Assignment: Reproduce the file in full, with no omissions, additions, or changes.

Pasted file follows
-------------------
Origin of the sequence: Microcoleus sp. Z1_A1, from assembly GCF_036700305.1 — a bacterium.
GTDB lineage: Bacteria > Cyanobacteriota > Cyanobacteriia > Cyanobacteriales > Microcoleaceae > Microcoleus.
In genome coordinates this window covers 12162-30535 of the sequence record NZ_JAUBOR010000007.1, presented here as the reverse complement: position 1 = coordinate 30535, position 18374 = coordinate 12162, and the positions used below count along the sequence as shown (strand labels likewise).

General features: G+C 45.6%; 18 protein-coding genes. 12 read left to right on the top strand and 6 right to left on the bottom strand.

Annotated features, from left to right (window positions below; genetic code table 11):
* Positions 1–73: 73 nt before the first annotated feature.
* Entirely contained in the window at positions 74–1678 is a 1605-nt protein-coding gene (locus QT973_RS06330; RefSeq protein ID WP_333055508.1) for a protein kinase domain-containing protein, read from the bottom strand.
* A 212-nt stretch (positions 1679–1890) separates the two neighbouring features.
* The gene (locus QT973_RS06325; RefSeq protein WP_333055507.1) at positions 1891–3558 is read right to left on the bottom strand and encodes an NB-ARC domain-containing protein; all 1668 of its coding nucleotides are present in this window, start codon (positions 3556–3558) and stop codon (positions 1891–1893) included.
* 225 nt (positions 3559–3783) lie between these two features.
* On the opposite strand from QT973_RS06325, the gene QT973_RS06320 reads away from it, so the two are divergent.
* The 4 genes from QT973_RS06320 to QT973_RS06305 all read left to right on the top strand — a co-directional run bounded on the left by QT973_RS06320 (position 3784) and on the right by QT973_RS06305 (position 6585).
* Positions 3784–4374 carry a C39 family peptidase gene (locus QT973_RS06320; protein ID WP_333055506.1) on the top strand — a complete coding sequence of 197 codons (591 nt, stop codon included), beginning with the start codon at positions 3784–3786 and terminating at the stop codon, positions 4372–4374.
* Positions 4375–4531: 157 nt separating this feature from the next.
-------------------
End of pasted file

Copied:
Origin of the sequence: Microcoleus sp. Z1_A1, from assembly GCF_036700305.1 — a bacterium.
GTDB lineage: Bacteria > Cyanobacteriota > Cyanobacteriia > Cyanobacteriales > Microcoleaceae > Microcoleus.
In genome coordinates this window covers 12162-30535 of the sequence record NZ_JAUBOR010000007.1, presented here as the reverse complement: position 1 = coordinate 30535, position 18374 = coordinate 12162, and the positions used below count along the sequence as shown (strand labels likewise).

General features: G+C 45.6%; 18 protein-coding genes. 12 read left to right on the top strand and 6 right to left on the bottom strand.

Annotated features, from left to right (window positions below; genetic code table 11):
* Positions 1–73: 73 nt before the first annotated feature.
* Entirely contained in the window at positions 74–1678 is a 1605-nt protein-coding gene (locus QT973_RS06330; RefSeq protein ID WP_333055508.1) for a protein kinase domain-containing protein, read from the bottom strand.
* A 212-nt stretch (positions 1679–1890) separates the two neighbouring features.
* The gene (locus QT973_RS06325; RefSeq protein WP_333055507.1) at positions 1891–3558 is read right to left on the bottom strand and encodes an NB-ARC domain-containing protein; all 1668 of its coding nucleotides are present in this window, start codon (positions 3556–3558) and stop codon (positions 1891–1893) included.
* 225 nt (positions 3559–3783) lie between these two features.
* On the opposite strand from QT973_RS06325, the gene QT973_RS06320 reads away from it, so the two are divergent.
* The 4 genes from QT973_RS06320 to QT973_RS06305 all read left to right on the top strand — a co-directional run bounded on the left by QT973_RS06320 (position 3784) and on the right by QT973_RS06305 (position 6585).
* Positions 3784–4374 carry a C39 family peptidase gene (locus QT973_RS06320; protein ID WP_333055506.1) on the top strand — a complete coding sequence of 197 codons (591 nt, stop codon included), beginning with the start codon at positions 3784–3786 and terminating at the stop codon, positions 4372–4374.
* Positions 4375–4531: 157 nt separating this feature from the next.